Category Archives: From the BHA

Items originating with the British Humanist Association

Report on Religion and Belief

Only By Accepting That Britain Is No Longer a Christian Country Can We Start to Look Towards Real Equality
Andrew Copson in the Huffington Post  7th December 2015

Monday’s report from the Commission on Religion and Belief in British Public Life is a watershed moment for recognition of the non-religious and the significant role that they play in the community. While the report gives due attention to the 8% of Britons of non-Christian religions and what their increase means for our public life, it is unique in giving fair recognition to the 50% of us in Britain who say we have no religion: the fastest growing group in this country.

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Excluding Humanism is Illegal

Government Broke the Law

In a landmark judgment handed down in the High Court today, a judge has ruled in favour of the three humanist parents and their children who challenged the Government’s relegation of non-religious worldviews in the latest subject content for GCSE Religious Studies. In his decision, Mr Justice Warby stated that the Government had made an ‘error of law’ in leaving non-religious worldviews such as humanism out of the GCSE, amounting to ‘a breach of the duty to take care that information or knowledge included in the curriculum is conveyed in a pluralistic manner.’ The British Humanist Association (BHA), which was responsible for bringing the case and has supported the three families throughout, has welcomed the landmark decision.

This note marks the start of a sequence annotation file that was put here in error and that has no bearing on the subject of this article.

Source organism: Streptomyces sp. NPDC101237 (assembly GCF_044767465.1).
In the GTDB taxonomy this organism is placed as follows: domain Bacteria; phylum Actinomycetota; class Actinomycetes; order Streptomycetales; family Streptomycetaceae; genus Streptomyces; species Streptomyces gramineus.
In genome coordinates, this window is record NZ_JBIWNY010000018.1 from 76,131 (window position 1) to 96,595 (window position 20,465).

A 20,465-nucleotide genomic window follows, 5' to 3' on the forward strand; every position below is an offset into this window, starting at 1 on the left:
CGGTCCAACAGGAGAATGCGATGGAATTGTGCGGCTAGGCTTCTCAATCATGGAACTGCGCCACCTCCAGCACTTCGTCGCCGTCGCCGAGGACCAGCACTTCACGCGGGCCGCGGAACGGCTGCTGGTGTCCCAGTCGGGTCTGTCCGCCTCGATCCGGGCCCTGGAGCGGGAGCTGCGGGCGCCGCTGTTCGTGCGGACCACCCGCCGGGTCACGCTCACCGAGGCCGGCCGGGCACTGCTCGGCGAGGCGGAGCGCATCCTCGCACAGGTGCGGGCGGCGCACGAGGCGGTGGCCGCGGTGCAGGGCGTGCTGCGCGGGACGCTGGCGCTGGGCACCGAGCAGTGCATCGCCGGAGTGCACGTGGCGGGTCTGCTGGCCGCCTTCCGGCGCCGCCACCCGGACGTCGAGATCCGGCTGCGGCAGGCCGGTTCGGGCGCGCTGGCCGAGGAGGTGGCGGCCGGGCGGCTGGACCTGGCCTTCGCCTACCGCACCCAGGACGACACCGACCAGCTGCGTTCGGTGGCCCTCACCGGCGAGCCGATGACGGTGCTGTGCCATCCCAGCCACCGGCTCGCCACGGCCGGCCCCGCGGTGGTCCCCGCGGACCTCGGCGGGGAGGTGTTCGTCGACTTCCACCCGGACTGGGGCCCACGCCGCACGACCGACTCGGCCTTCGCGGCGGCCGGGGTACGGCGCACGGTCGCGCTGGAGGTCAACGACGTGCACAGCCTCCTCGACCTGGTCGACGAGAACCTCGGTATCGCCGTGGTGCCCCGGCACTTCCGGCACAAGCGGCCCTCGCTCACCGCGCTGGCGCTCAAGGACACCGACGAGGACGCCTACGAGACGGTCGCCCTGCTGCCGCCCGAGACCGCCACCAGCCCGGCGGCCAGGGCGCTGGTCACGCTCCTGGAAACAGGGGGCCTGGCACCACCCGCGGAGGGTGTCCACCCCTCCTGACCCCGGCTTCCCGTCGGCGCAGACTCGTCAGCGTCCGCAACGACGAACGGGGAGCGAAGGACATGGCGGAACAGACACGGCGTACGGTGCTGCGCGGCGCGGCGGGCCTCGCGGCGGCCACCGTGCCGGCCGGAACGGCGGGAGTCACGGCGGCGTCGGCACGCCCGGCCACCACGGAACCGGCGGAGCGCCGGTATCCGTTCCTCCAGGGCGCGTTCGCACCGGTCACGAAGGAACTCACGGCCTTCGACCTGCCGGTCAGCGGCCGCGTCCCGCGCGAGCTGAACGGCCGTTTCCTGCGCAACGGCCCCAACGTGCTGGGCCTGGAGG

Read the report by the BHA

BHA Protests Against Blasphemy Laws

In a speech to the assembled nations of the UNHRC, BHA delegate Amelia Cooper said that blasphemy laws are the ‘embodiment’ of these shortcomings, and that their continued presence stands as an affront to international law and freedom of belief.

The BHA, which is a partner organisation in the International Coalition Against Blasphemy Laws, has said that these laws have leant credibility to extrajudicial acts of violence, such as the mass riots in Pakistan which followed an alleged desecration of a Koran, resulting in six deaths, and the assassinations of officials Rashid Rehman, Salman Taseer and Shahbaz Bhatti.

As well as condemning states for tacitly sanctioning these crimes by failing to respond to them, the BHA pointed out:

‘It must also be noted that encoding corporal punishment for blasphemy convictions is nothing less than State violence in the name of religion. Four of the 13 states which punish apostasy or blasphemy with the death penalty are current members of this Council, and are thus mandated to “uphold the highest standards in the promotion and protection of human rights”. This is hypocrisy of the highest order.’

The BHA’s statement comes amid continuing abuses perpetrated against those deemed to have blasphemed. Avijit Roy was murdered last month after advocating for greater freedom of expression in Bangledesh, while Raif Badawi remains imprisoned in Saudi Arabia where he is being subjected to a punishment of 1,000 lashes for the crime of insulting Islam.